As I sat in the General Relief Society broadcast for the LDS church last night, I thought of all of you–particularly the wives of porn addicts. Linda S. Reeves shared a beautiful message about the power of the Atonement that pierced my heart, and as I listened, I knew I had to run home and post it! My favorite part was when she talked about the Provo tabernacle being gutted by a terrible fire. Many people wondered: ‘Surely the Lord could have stopped the fire, or at least prevented so much damage. Why didn’t he stop it?’ But they didn’t know what he had in mind. Just a few months later, President Monson announced to a dumbstruck congregation that the edifice would be transformed into a beautiful temple. The Lord had known from the beginning. He had allowed the interior to be completely destroyed, so that he could rebuild it inside, into something more glorious than anyone could have imagined. How many of us have felt that way in the midst of all of this muck? Destroyed. Gutted by fire. But can we really imagine what the Lord has in store?
I wish I had her words, rather than just my memory, but I don’t even have enough patience to wait for the written transcript to come out! So, until then, here is a direct link to the video of her talk. (Actually, I’m really happy I have the footage. Her emotions were half the reason I was so touched. She knows. Look into her eyes.)
In one particular part of her address, she reached out to those who are suffering from the choices of others–because of family members who have broken covenants. She referenced a passage in the Book of Mormon in which Jacob gives a sermon about the law of chastity. Sister Reeves emphasized that this passage is meant specifically for our day, and told us that he is speaking as if the Savior were talking directly to us. This chapter (Jacob 2) is near and dear to my heart, and I have marked those verses and wet those pages with my tears many times in past years as I’ve struggled through the addictions of my own first husband. The words bring such understanding and compassion for the women and children:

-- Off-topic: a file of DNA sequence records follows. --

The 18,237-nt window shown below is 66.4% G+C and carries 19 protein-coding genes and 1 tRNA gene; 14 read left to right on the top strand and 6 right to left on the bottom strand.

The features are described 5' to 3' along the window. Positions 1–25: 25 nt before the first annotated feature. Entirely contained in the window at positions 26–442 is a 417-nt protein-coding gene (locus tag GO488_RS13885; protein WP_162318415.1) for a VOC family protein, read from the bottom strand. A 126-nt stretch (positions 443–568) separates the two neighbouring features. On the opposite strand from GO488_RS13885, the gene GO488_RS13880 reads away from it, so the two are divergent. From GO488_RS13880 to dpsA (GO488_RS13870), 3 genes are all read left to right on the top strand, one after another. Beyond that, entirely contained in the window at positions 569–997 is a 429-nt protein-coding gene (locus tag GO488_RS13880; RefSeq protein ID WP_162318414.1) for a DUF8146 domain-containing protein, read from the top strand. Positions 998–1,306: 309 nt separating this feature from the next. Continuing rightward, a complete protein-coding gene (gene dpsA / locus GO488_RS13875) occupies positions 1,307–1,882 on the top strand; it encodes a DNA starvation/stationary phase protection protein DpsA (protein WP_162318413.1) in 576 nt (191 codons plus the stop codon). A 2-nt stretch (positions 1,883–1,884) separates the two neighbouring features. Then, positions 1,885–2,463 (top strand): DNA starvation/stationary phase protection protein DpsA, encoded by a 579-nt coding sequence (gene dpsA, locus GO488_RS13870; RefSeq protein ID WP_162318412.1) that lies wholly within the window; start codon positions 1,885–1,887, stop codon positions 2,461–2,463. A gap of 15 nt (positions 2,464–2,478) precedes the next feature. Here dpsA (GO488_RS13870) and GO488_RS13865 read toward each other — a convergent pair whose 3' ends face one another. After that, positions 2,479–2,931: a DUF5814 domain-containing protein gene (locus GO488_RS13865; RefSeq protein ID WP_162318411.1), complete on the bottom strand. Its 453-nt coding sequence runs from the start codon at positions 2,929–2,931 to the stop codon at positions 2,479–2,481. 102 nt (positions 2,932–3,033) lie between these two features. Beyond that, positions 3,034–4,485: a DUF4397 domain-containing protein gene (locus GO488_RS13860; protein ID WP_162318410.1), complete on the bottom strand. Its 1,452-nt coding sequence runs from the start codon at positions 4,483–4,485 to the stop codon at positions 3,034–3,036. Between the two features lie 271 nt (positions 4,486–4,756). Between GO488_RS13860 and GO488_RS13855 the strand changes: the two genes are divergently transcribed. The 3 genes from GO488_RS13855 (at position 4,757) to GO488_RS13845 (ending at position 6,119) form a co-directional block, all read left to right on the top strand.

“And also it grieveth me that I must use so much aboldness of speech concerning you, before your wives and your children, many of whose feelings are exceedingly tender and bchaste and delicate before God … to enlarge the wounds of those who are already wounded … [and who] have daggers placed to pierce their souls and wound their delicate minds. … For behold, I, the Lord, have seen the sorrow, and heard the mourning of the daughters of my people in the land of Jerusalem, yea, and in all the lands of my people, because of the wickedness and aabominations of their bhusbands.” (Jacob 2: 7, 9, 31)
So many times I’ve read these verses and thought, ‘He knows. At least Jacob knows how I feel. And the Lord does hear my cries.’
I encourage you to listen to the talk and to read the words in Jacob whenever you feel alone.
You are never alone.